The Ultimate WordPress Security Guide – Secure Your Site Today

Every WordPress website owner needs to be aware of the steps required to secure a WordPress installation. Like any piece of software, WordPress isn’t inherently secure – all software requires effort from the end-user to be secured.

WordPress vulnerabilities

Known WordPress vulnerabilities are logged in the WPScan Vulnerability Database. Only 17% of known vulnerabilities come from plugins. About 80% of all known vulnerabilities come from the WordPress core software, with most vulnerabilities found in WordPress 3.X.

Although most vulnerabilities come from past versions of WordPress, there are plenty of vulnerabilities to be found in other versions.

If you care about your website, or if you’re running a business and can’t afford to be taken down by hackers or malware, you’ll want to follow certain user security best practices. This article will outline the most important security measures to keep your site secure.

1. Perform a manual install of WordPress

Using quick install software is easy, but it’s not the most secure way to install WordPress. When you use quick install software, some settings are created automatically and you’ll have to go through a long, complicated process to change them later.

For instance, your administrator login username will be set to ‘admin.’ As you’ll soon read, your administrator username should be more complex.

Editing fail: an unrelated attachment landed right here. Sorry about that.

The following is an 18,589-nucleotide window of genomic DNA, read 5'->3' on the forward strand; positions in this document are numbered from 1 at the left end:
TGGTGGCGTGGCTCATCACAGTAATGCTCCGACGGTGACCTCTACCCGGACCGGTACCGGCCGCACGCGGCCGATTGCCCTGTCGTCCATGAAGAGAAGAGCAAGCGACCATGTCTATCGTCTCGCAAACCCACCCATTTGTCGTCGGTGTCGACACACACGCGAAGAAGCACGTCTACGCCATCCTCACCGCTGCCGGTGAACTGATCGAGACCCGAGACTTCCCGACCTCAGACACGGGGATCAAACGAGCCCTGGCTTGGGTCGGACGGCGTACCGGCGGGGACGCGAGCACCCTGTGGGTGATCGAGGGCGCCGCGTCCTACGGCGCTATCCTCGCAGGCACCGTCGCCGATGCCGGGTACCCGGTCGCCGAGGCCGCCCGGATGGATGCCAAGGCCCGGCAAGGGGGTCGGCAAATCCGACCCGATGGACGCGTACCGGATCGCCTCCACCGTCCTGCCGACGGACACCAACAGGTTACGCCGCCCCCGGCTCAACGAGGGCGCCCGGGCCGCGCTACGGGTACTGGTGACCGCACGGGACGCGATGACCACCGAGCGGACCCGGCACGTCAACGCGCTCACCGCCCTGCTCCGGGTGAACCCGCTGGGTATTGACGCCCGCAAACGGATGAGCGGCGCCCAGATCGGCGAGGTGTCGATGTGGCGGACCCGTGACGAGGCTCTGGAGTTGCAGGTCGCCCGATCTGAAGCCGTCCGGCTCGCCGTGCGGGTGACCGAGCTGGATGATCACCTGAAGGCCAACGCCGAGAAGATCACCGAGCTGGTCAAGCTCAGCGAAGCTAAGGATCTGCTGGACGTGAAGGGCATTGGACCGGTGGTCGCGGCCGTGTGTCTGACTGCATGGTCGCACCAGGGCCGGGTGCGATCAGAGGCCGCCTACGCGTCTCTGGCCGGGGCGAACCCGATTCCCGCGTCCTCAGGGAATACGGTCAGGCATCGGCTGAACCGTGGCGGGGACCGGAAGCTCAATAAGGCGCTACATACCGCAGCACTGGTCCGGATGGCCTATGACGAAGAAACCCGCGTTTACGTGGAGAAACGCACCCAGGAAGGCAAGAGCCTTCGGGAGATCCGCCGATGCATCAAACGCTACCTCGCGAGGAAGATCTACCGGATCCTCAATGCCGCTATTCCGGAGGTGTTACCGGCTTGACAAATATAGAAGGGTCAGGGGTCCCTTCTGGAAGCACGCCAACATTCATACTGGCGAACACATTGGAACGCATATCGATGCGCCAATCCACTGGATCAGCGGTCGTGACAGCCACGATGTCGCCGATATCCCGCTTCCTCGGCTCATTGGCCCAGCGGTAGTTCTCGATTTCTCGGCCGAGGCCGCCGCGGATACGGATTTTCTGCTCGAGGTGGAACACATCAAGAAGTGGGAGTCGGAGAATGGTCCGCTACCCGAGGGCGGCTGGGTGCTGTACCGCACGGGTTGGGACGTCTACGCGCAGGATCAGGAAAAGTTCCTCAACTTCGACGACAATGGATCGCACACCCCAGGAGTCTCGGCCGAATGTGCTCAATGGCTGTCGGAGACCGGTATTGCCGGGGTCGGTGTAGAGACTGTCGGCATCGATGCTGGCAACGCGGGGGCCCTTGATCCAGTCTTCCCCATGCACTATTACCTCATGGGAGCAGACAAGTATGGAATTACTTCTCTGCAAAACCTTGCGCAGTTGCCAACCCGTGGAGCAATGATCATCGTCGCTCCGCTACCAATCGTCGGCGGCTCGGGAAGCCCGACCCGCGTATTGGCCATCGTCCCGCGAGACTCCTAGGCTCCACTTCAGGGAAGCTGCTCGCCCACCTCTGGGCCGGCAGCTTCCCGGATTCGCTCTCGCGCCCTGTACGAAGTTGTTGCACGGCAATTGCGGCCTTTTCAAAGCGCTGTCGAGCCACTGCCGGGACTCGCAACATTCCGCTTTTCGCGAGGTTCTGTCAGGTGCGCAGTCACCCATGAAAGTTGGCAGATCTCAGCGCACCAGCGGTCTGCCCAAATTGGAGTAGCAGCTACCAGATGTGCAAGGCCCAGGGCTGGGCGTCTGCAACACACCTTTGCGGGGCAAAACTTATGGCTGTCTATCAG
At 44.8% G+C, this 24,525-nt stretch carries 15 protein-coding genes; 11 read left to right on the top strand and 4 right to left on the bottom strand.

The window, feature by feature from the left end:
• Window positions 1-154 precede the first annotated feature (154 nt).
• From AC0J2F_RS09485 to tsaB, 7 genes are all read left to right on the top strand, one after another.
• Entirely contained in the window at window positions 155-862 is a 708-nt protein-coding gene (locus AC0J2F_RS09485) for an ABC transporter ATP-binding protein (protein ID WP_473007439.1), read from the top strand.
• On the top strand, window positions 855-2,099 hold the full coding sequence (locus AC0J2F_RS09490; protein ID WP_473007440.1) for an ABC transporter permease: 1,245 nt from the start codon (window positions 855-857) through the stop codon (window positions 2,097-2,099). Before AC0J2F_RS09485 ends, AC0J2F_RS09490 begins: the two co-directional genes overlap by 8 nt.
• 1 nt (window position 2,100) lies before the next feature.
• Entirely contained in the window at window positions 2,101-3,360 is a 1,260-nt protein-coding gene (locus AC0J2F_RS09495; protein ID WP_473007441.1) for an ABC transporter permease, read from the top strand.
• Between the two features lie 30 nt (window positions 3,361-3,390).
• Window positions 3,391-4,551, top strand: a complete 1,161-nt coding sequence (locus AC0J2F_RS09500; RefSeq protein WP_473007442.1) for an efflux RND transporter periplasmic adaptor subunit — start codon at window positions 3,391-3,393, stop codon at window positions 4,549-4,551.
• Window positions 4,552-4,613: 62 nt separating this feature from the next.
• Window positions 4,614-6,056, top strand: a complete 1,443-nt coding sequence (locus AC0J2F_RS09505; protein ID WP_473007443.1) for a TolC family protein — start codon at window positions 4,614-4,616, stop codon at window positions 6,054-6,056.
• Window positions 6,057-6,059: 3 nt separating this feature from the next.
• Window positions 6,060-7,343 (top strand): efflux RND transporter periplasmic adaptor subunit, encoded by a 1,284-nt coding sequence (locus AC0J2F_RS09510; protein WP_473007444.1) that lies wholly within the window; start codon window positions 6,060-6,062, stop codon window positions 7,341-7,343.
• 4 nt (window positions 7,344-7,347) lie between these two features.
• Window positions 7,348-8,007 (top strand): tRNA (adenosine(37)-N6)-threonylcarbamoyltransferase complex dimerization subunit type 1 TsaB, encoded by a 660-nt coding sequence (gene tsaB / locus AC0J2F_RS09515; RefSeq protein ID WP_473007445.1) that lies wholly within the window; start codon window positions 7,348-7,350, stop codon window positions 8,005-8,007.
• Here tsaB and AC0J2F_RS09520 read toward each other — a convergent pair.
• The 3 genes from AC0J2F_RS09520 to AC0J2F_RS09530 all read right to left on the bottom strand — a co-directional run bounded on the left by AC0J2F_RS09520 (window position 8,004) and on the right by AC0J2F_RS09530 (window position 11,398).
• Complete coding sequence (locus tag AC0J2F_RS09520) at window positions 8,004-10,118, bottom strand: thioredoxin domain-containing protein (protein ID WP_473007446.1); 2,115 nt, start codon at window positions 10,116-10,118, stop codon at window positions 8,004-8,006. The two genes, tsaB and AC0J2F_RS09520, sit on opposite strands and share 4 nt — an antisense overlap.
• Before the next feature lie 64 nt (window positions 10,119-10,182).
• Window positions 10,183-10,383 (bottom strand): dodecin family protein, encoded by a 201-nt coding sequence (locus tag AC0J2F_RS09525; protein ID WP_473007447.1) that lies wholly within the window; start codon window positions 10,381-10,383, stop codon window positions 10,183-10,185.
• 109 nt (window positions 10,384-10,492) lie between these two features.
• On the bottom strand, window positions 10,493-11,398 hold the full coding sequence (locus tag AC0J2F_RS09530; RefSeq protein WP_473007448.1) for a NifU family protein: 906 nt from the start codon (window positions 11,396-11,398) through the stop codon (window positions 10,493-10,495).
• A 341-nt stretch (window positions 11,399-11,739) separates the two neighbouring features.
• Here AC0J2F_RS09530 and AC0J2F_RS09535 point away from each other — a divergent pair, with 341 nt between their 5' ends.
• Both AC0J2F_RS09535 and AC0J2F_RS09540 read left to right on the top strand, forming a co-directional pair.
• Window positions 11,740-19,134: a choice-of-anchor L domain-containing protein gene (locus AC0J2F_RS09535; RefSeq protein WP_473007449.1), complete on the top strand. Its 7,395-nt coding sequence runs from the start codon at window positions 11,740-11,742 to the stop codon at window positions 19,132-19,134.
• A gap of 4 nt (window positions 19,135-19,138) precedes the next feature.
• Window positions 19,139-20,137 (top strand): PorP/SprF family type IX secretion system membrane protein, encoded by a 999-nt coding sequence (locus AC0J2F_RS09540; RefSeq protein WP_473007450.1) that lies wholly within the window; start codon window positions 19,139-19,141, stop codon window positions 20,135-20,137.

You’re better off downloading WordPress and manually installing the software on your server.

2. Create a regular schedule for updates

Staying on top of updates is critical for maintaining a secure WordPress installation. However, you won’t know there are updates to be installed until you log into your account. If you don’t log in daily, work it into your schedule on a weekly basis to check for updates.

3. Choose a secure web hosting environment

While most of your security efforts will happen at the installation level, it’s still critical to choose a secure hosting environment. Some of the top-rated shared hosts include BlueHost, HostGator, and WPEngine. However, if you have a decent budget, look into dedicated hosting.

Shared hosting means you share the same server resources with many other websites. If one site gets hacked, your site is at risk. A dedicated hosting plan provides you with your own server.

4. Use complex passwords

Although it’s basic security, it’s important to use complex passwords for all of your WordPress user accounts and your database.

5. Back up your installation regularly

Backing up your WordPress installation is the only way to protect yourself against getting hacked. There are two ways to create a backup: with a plugin and through your web host.

Some WordPress backup plugins are fantastic, but you’re always risking some kind of breach with a plugin. If you can, sign up for backup services through your host that includes backing up your files and your databases. When the backup finishes, download the file and keep it on a hard drive offline.